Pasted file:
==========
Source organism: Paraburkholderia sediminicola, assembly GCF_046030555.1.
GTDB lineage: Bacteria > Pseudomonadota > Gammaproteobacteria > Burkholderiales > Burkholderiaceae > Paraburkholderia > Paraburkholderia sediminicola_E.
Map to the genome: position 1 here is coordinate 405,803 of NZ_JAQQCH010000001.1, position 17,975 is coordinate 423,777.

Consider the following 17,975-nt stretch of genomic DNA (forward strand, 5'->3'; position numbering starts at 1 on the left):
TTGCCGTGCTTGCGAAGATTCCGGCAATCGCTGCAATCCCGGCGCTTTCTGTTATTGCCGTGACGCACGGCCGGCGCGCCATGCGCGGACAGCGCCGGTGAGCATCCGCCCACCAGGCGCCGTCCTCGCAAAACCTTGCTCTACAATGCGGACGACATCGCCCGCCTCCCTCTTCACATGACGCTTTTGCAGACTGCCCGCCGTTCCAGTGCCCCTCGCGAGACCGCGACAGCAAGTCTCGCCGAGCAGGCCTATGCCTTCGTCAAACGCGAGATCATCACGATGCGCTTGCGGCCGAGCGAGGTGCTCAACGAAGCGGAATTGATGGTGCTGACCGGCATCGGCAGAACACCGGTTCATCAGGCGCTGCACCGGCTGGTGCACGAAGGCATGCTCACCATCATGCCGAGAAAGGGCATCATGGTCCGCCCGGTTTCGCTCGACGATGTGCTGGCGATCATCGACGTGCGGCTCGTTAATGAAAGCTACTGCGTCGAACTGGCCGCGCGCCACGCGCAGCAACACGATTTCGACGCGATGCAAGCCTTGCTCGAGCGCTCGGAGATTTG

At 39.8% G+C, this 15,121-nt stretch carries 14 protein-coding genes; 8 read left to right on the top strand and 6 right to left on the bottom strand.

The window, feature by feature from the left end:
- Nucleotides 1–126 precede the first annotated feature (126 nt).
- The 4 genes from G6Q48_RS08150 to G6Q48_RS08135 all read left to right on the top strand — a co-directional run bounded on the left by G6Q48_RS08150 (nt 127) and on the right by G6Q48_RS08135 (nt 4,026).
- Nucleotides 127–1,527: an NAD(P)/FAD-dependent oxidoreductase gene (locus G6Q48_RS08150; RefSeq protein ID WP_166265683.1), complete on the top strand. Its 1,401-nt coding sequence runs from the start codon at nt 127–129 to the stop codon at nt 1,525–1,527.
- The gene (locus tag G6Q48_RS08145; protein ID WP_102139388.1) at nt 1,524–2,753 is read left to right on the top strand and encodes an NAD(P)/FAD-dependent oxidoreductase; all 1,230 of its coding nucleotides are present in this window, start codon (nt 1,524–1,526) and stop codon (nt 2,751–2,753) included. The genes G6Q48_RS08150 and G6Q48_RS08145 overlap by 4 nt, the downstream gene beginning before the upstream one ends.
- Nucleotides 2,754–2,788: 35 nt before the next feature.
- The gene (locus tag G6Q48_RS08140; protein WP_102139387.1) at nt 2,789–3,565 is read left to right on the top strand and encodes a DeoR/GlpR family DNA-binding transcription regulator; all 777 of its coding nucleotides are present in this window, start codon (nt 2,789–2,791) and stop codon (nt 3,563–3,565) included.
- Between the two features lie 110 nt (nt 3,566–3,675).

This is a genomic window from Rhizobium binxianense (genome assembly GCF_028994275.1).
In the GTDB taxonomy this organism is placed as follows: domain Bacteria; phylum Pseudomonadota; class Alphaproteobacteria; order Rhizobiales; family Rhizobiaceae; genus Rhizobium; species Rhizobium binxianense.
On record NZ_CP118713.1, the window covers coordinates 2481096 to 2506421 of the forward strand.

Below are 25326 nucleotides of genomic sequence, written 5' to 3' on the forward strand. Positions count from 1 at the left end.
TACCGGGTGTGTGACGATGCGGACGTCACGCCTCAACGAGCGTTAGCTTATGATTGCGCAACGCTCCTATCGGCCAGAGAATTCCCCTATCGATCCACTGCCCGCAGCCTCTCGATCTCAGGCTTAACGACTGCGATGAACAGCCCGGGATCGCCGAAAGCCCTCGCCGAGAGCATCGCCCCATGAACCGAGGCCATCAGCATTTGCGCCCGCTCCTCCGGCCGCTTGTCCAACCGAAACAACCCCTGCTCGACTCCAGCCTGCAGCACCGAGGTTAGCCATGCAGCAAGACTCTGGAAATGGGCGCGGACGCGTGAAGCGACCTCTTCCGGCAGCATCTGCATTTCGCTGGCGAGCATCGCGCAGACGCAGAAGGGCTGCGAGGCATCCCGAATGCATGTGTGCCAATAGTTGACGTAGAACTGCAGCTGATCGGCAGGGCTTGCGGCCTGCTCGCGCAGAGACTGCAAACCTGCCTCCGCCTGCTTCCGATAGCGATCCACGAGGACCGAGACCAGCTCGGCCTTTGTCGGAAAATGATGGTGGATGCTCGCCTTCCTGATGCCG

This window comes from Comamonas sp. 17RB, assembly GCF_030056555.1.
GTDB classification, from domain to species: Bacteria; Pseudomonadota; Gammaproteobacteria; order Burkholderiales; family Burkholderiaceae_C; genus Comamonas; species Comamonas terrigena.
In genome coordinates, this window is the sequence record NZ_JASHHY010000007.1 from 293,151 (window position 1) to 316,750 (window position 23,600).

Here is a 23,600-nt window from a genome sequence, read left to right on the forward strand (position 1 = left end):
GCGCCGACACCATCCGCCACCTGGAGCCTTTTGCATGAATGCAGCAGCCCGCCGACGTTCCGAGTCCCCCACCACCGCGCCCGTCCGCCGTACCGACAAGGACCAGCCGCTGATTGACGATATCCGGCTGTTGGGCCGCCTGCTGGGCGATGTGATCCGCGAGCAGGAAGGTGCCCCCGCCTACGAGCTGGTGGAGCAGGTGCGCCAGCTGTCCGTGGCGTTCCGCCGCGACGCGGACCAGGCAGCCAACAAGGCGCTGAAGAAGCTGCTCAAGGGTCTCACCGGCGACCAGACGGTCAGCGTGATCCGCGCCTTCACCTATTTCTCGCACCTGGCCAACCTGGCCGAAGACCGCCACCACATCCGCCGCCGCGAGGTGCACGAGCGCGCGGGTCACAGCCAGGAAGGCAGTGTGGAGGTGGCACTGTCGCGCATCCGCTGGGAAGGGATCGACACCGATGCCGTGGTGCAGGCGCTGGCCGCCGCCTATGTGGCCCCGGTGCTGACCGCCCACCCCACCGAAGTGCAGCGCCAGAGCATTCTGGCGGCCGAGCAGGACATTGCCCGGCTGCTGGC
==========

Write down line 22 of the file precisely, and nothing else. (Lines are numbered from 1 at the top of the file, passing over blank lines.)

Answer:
In genome coordinates, this window is the sequence record NZ_JASHHY010000007.1 from 293,151 (window position 1) to 316,750 (window position 23,600).